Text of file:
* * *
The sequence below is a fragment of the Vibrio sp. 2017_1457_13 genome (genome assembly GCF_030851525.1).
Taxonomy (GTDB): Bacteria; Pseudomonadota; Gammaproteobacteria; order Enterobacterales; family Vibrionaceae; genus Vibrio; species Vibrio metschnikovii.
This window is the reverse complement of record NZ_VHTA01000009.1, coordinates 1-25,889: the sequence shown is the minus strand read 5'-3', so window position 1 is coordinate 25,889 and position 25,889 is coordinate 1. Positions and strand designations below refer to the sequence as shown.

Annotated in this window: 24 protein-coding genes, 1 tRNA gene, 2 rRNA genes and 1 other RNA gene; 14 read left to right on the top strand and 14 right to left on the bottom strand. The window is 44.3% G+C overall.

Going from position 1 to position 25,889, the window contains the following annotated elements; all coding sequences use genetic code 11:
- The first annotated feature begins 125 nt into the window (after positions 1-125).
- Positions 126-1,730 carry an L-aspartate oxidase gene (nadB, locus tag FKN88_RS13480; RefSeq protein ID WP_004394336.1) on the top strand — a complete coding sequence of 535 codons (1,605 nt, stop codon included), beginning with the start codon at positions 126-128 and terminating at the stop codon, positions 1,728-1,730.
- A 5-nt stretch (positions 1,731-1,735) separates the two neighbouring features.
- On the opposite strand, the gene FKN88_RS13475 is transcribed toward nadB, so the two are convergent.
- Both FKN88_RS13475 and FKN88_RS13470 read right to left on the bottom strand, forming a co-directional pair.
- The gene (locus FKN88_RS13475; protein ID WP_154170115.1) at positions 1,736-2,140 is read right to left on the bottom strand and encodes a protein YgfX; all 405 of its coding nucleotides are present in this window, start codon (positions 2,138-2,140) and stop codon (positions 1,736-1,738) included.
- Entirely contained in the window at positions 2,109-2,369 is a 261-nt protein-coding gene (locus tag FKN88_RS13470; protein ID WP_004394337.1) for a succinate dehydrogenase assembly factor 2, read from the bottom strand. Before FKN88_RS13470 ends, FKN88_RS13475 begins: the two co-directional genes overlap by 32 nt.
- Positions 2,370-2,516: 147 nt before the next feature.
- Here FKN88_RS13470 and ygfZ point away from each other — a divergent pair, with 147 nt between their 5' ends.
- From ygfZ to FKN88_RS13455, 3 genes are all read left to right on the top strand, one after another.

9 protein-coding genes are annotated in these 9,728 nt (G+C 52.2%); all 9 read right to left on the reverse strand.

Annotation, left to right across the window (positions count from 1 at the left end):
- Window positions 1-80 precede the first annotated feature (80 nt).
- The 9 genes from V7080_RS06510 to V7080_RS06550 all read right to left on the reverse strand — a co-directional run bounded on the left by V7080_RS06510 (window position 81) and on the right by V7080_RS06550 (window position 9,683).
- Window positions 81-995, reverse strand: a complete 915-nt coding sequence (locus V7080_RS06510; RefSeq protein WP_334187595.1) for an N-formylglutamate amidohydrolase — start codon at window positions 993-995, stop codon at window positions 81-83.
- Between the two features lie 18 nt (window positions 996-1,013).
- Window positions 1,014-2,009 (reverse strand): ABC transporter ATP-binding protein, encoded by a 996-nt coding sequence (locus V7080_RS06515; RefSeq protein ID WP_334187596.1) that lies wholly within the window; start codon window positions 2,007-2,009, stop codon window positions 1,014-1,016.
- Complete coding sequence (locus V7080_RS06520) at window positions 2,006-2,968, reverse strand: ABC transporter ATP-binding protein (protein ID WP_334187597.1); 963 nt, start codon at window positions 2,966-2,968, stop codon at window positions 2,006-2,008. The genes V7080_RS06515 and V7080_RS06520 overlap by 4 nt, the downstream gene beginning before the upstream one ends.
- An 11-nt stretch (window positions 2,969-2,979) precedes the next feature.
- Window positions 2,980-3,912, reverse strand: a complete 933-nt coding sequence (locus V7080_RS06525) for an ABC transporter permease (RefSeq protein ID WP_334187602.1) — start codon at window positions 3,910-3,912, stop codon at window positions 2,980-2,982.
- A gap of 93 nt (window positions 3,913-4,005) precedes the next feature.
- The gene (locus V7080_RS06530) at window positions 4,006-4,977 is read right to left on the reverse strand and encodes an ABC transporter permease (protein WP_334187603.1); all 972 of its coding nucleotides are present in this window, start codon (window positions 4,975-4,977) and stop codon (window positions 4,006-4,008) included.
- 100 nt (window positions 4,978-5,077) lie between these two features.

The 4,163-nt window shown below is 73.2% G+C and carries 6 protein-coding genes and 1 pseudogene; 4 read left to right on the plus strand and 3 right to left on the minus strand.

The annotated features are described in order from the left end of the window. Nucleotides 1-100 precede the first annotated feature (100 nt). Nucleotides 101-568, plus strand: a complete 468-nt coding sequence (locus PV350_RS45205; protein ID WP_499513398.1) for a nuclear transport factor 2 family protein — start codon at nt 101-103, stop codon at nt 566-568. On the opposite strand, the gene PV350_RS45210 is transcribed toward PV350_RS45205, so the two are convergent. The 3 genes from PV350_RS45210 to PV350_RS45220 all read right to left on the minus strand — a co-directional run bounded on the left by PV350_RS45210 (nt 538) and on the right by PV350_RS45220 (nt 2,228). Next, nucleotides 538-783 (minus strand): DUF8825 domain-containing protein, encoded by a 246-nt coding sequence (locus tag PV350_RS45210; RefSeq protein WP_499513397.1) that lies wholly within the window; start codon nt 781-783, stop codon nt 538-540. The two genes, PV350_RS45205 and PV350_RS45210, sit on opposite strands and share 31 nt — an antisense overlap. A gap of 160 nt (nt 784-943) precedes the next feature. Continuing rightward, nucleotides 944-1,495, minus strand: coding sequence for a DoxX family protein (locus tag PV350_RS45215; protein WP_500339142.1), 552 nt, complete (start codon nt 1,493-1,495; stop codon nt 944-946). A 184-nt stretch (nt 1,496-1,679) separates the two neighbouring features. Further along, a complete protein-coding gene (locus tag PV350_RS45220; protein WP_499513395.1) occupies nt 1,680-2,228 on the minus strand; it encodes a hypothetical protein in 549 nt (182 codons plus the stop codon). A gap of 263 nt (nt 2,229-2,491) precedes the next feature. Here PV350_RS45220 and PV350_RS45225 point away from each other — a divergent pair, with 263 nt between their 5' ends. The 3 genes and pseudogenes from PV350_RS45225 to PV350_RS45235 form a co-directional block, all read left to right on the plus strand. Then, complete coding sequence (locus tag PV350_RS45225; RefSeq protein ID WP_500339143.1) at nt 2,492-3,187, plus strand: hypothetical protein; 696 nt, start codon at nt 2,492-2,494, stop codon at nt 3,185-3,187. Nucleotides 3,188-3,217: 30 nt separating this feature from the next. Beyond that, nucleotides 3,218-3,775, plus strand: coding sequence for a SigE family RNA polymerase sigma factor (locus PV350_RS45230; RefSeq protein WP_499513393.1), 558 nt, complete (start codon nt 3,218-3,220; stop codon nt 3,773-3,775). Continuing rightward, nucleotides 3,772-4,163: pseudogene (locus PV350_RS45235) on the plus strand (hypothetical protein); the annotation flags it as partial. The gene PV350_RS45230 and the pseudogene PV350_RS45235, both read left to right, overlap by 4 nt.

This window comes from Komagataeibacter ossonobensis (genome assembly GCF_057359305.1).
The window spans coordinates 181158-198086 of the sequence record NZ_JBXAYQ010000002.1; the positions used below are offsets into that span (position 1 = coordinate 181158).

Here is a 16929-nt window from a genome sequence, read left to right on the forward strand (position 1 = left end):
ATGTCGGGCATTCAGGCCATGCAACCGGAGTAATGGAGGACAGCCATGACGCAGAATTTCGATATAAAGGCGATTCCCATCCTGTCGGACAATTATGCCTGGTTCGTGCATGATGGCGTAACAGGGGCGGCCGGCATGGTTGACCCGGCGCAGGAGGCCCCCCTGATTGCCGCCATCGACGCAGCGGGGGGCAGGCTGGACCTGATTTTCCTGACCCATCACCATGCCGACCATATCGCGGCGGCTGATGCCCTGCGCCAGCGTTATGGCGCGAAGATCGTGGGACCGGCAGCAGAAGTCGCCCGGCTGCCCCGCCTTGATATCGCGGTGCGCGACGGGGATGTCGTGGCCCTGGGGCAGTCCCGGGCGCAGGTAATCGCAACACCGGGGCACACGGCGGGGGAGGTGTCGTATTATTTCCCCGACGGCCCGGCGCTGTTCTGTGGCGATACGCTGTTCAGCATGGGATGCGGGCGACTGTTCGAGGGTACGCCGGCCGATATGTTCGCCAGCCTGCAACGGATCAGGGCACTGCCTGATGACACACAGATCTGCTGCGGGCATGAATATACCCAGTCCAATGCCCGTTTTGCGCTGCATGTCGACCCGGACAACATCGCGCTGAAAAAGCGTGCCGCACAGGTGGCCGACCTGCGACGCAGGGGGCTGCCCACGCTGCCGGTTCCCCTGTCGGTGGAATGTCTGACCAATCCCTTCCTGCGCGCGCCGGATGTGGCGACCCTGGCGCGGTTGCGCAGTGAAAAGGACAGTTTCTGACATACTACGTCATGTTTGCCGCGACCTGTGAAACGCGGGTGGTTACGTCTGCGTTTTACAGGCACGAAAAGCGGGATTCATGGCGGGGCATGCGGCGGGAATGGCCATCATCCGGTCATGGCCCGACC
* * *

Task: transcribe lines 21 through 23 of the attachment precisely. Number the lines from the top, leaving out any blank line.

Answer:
- Between the two features lie 18 nt (window positions 996-1,013).
- Window positions 1,014-2,009 (reverse strand): ABC transporter ATP-binding protein, encoded by a 996-nt coding sequence (locus V7080_RS06515; RefSeq protein ID WP_334187596.1) that lies wholly within the window; start codon window positions 2,007-2,009, stop codon window positions 1,014-1,016.
- Complete coding sequence (locus V7080_RS06520) at window positions 2,006-2,968, reverse strand: ABC transporter ATP-binding protein (protein ID WP_334187597.1); 963 nt, start codon at window positions 2,966-2,968, stop codon at window positions 2,006-2,008. The genes V7080_RS06515 and V7080_RS06520 overlap by 4 nt, the downstream gene beginning before the upstream one ends.